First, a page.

atheism & agnosticism & religion.

There's a version of atheism and its brothers nihilism and humanism that is beautiful and hopeful, a call to see our entire existence as absurd and to hold hands as our conscience observation of an indifferent universe flickers out individually and to search for meaning in each other in the mean time. Then there's a disgusting version marked by New Atheists desiring to proselytize and, dare I say, evangelize to non-believers, picking fights on Facebook and Reddit. And there's a gross certainty that comes from atheists, especially, in my experience, those who go from believing really hard in their "one true way" into believing "no true way", as is the tendency for a cynic when burned by faith and hope.

I dislike apologetics, arguments, wagers and all manner of things that involve trying to prove your core beliefs and experiences, to coerce someone into agreeing with you. To me, it's as nerdy as debating whether or not a druid can use a bow weapon for melee damage while shapeshifted; it's a way to have fun, picking something apart, trying to figure out the rules, but to me it's just a way to avoid playing the game, to evade actually describing your feelings and your personal connection to or disconnection from the universe. The way you've experienced church, the ministry, your parents' version of religion, your partner's faith or non-faith and all kinds of social factors weigh in on whether you'll carry your religion along for a long or short time. People have been burned by false shepherds and those who carry the flag of Jesus but don't contain the righteousness of their cause, and that makes my stomach turn. Then there's those who wield religion like a weapon, as a political tool to incite jingoism and loyalty to a party and to men who have little to do with a 2015-year old carpenter. As well as people attaching their God to ideologies religion has no place in, such as economics, history, physics, sports, business, government and war, failing to recognize their own biases and proclivities toward certain ways of thinking. Modern American Christianity is a string of words meaning oral histories transcribed centuries of years later, propagated by governments and elitist clergy until this very day, passing through translation and interpretation of many millions of men, each trying to ascertain universal truths in what can feel at times like a cold, hard, chaotic plane of existence.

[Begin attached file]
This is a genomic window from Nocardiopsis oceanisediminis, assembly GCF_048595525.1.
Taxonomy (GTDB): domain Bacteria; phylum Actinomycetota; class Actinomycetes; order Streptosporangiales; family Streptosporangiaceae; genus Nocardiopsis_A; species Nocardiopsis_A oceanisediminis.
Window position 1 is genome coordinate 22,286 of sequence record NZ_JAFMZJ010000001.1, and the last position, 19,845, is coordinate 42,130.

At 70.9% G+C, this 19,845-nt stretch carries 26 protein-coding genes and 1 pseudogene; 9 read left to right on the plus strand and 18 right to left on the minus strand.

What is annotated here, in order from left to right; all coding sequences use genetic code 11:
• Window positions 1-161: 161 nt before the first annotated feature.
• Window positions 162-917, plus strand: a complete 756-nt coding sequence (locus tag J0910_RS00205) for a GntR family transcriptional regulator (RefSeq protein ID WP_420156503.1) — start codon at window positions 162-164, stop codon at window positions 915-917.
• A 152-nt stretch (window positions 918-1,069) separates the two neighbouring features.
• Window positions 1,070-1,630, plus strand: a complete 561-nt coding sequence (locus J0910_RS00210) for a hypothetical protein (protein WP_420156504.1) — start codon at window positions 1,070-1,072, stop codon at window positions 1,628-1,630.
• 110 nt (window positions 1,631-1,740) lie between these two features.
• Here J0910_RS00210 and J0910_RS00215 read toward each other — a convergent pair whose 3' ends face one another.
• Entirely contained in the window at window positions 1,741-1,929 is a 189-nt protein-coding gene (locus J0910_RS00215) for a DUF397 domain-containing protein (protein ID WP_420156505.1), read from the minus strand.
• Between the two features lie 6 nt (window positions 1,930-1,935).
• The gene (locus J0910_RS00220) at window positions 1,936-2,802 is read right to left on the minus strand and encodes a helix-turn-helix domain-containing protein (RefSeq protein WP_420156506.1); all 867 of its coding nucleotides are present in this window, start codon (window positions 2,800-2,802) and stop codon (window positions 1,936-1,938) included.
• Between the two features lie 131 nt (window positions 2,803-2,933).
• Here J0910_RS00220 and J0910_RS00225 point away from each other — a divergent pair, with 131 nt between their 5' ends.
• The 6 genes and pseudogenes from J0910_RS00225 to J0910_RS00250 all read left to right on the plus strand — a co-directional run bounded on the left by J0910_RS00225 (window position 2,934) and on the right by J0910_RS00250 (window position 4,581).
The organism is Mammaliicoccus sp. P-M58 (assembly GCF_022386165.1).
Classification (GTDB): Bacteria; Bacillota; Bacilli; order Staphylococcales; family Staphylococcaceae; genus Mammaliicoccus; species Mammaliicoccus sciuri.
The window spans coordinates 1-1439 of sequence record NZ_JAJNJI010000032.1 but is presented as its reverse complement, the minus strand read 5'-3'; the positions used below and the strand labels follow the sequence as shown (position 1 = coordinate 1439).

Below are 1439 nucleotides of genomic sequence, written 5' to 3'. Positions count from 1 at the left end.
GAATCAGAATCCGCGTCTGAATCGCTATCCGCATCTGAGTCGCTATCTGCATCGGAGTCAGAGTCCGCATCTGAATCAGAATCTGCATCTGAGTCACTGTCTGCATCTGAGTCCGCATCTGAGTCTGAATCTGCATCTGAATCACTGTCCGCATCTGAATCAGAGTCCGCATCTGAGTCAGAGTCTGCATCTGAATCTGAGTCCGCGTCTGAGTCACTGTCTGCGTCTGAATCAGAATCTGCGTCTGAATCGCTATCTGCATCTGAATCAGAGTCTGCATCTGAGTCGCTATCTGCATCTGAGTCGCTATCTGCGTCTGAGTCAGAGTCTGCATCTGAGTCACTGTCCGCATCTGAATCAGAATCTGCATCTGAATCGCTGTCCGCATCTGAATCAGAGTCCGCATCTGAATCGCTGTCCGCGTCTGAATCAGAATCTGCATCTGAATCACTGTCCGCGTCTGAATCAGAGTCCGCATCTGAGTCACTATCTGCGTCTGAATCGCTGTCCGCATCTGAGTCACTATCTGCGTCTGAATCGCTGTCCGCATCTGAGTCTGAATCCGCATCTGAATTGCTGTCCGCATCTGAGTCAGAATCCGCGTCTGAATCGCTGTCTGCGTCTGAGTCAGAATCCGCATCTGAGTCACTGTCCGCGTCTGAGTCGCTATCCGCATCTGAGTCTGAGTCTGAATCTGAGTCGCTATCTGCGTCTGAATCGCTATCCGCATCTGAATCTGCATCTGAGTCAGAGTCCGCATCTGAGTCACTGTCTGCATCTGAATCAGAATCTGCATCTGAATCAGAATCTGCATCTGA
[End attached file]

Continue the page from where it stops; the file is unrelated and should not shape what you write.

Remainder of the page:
In my experience, there's an underlying falsehood that comes with believing in a perfect deity that wants you to be perfect all the time; you either fall before the thing prostrate and ashamed daily begging forgiveness for having genitals and unclean thoughts and illicit relationships and greed and pride and jealousy and for being born cursed into a cursed world or you can think of yourself as a good person, as the most civil, democratic, compassionate animal that exists on the Earth. Emphasizing sin too deeply and crippling fear of being ostracized prevent us from coming together as a singular body and confessing and washing our hands in the presence of a community of like-minds, because we feel alone in the dark, in our own personal dark, as though we're dry bushes waiting to be burnt up in the presence of holiness. God hates us, or loves us, depending who you ask, which chapter of which book you read. The religion I've known at its worst feeds on misanthropic reviling at humanity and hatred of the self and "Us vs. Them" thinking against the "world" (other people just like you and me who have a different relationship to the universe, or to God, or whatever you prefer to call the unsolvable mystery). Praying for apocalypse and hell and divine retribution on a galactic scale does not a good man make. The best response, I earnestly believe, one can have in the face of such things is to see God as love and to try desperately and purposefully to see the face of God in every person you meet.

So I wholeheartedly believe the best approach to the ineffable spirituality that seems to persist in even the most staunchly-opposed cold-hearted Richard Dawkins-esque sons of bitches is a laissez-faire one, shrugging your shoulders and saying "I don't know" when you don't. You don't need a pastor, a priest, a rabbi, a yogi to pray, meditate, celebrate ritual and have a personal connection to the people around you and the universe at large. And you should let people have hope in what they have hope in. Anger pushes people away, not toward your cause. To go around destroying Heaven for people who will rightfully label you a demon is uncouth. To call someone an antichrist for not understanding the world as you do is equally unfair. Be as good a person as you can to as many people as you can and otherwise keep your head down and don't be a dick.

Adam Papes